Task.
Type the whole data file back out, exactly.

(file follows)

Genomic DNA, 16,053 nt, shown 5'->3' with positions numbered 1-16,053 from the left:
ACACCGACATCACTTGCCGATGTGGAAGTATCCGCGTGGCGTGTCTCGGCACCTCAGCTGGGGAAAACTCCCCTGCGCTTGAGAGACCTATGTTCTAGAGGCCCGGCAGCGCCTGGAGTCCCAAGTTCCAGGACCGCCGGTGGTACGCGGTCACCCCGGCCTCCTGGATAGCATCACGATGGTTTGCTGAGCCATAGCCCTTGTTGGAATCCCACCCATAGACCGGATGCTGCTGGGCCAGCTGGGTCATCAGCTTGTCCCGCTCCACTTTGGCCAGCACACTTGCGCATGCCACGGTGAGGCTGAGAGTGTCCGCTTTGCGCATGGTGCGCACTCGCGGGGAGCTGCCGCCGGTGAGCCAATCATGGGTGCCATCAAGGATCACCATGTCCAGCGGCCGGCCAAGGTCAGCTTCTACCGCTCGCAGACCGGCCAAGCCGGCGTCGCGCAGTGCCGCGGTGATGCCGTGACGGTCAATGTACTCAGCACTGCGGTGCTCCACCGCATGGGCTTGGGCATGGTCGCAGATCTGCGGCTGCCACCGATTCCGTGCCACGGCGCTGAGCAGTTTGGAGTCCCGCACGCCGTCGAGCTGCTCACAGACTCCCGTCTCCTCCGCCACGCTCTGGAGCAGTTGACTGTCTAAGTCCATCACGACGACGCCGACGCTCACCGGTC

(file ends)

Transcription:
Genomic DNA, 16,053 nt, shown 5'->3' with positions numbered 1-16,053 from the left:
ACACCGACATCACTTGCCGATGTGGAAGTATCCGCGTGGCGTGTCTCGGCACCTCAGCTGGGGAAAACTCCCCTGCGCTTGAGAGACCTATGTTCTAGAGGCCCGGCAGCGCCTGGAGTCCCAAGTTCCAGGACCGCCGGTGGTACGCGGTCACCCCGGCCTCCTGGATAGCATCACGATGGTTTGCTGAGCCATAGCCCTTGTTGGAATCCCACCCATAGACCGGATGCTGCTGGGCCAGCTGGGTCATCAGCTTGTCCCGCTCCACTTTGGCCAGCACACTTGCGCATGCCACGGTGAGGCTGAGAGTGTCCGCTTTGCGCATGGTGCGCACTCGCGGGGAGCTGCCGCCGGTGAGCCAATCATGGGTGCCATCAAGGATCACCATGTCCAGCGGCCGGCCAAGGTCAGCTTCTACCGCTCGCAGACCGGCCAAGCCGGCGTCGCGCAGTGCCGCGGTGATGCCGTGACGGTCAATGTACTCAGCACTGCGGTGCTCCACCGCATGGGCTTGGGCATGGTCGCAGATCTGCGGCTGCCACCGATTCCGTGCCACGGCGCTGAGCAGTTTGGAGTCCCGCACGCCGTCGAGCTGCTCACAGACTCCCGTCTCCTCCGCCACGCTCTGGAGCAGTTGACTGTCTAAGTCCATCACGACGACGCCGACGCTCACCGGTC